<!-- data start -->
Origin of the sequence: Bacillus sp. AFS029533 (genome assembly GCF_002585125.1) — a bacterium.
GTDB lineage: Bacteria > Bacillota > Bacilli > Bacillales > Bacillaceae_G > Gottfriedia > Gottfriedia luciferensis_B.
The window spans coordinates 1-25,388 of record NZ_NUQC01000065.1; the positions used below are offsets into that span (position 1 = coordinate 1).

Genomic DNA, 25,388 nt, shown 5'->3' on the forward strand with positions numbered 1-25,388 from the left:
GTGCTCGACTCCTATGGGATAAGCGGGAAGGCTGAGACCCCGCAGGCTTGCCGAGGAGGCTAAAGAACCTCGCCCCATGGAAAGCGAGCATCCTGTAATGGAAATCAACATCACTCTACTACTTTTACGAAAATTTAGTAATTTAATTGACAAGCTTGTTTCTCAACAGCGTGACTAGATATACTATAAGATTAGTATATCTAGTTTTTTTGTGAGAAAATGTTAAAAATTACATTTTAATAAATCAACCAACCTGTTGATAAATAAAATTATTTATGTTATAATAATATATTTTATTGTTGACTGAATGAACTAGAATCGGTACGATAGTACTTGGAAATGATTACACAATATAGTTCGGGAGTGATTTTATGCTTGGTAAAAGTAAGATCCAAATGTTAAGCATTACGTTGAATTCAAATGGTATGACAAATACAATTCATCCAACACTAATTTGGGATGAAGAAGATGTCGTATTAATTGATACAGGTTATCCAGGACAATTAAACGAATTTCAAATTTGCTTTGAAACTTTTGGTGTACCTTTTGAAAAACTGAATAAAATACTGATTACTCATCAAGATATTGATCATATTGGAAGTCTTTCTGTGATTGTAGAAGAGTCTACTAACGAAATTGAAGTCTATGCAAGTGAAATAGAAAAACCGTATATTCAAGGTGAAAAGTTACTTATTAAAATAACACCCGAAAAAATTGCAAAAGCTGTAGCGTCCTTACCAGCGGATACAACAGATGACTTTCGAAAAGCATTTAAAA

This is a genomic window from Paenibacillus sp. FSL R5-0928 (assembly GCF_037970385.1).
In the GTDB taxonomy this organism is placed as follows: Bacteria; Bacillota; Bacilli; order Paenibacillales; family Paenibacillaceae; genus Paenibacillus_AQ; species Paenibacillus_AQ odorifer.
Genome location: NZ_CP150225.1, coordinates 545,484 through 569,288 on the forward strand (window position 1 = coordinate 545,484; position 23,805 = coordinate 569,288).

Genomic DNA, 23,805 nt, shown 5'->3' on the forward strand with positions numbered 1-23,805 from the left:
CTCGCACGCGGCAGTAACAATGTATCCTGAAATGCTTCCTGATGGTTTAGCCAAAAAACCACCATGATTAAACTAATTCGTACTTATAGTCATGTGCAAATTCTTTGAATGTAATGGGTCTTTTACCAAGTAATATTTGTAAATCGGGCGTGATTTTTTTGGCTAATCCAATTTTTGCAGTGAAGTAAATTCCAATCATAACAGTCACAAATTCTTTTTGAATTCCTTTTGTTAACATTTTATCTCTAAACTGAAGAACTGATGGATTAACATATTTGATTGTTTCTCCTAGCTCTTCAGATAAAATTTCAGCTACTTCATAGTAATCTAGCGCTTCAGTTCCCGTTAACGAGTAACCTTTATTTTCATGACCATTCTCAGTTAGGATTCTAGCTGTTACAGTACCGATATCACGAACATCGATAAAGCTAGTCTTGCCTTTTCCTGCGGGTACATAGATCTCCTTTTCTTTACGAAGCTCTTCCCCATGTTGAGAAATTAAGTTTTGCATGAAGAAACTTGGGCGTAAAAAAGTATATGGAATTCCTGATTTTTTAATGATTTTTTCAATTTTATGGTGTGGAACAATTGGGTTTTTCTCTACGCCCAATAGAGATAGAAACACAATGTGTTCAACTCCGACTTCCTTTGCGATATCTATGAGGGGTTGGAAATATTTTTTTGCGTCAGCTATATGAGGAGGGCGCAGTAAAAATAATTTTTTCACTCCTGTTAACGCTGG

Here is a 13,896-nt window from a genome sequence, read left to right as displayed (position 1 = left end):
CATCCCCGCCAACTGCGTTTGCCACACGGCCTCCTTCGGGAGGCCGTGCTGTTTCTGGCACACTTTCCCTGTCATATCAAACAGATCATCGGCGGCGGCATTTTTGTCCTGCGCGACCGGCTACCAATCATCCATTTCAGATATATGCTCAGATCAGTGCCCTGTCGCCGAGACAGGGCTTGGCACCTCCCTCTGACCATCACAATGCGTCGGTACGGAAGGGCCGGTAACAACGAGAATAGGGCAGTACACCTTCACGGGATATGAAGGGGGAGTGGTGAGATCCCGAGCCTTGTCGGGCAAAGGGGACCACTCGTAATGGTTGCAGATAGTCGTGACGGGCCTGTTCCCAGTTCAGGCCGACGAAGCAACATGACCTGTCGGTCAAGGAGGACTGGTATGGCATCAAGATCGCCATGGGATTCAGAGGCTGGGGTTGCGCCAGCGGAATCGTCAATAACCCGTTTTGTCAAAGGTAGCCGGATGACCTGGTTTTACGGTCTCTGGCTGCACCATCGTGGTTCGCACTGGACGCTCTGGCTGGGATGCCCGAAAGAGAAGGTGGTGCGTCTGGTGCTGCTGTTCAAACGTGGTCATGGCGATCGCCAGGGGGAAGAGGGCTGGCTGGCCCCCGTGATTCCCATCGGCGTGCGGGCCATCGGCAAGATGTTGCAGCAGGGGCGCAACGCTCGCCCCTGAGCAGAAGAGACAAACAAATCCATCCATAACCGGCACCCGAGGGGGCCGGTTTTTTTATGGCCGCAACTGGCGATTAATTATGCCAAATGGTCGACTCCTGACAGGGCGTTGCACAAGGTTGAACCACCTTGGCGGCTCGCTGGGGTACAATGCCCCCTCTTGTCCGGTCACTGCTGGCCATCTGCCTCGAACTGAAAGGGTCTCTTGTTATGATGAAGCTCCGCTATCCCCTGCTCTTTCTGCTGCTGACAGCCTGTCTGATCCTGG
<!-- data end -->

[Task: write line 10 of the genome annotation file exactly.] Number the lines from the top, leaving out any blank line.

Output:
CTCGCACGCGGCAGTAACAATGTATCCTGAAATGCTTCCTGATGGTTTAGCCAAAAAACCACCATGATTAAACTAATTCGTACTTATAGTCATGTGCAAATTCTTTGAATGTAATGGGTCTTTTACCAAGTAATATTTGTAAATCGGGCGTGATTTTTTTGGCTAATCCAATTTTTGCAGTGAAGTAAATTCCAATCATAACAGTCACAAATTCTTTTTGAATTCCTTTTGTTAACATTTTATCTCTAAACTGAAGAACTGATGGATTAACATATTTGATTGTTTCTCCTAGCTCTTCAGATAAAATTTCAGCTACTTCATAGTAATCTAGCGCTTCAGTTCCCGTTAACGAGTAACCTTTATTTTCATGACCATTCTCAGTTAGGATTCTAGCTGTTACAGTACCGATATCACGAACATCGATAAAGCTAGTCTTGCCTTTTCCTGCGGGTACATAGATCTCCTTTTCTTTACGAAGCTCTTCCCCATGTTGAGAAATTAAGTTTTGCATGAAGAAACTTGGGCGTAAAAAAGTATATGGAATTCCTGATTTTTTAATGATTTTTTCAATTTTATGGTGTGGAACAATTGGGTTTTTCTCTACGCCCAATAGAGATAGAAACACAATGTGTTCAACTCCGACTTCCTTTGCGATATCTATGAGGGGTTGGAAATATTTTTTTGCGTCAGCTATATGAGGAGGGCGCAGTAAAAATAATTTTTTCACTCCTGTTAACGCTGG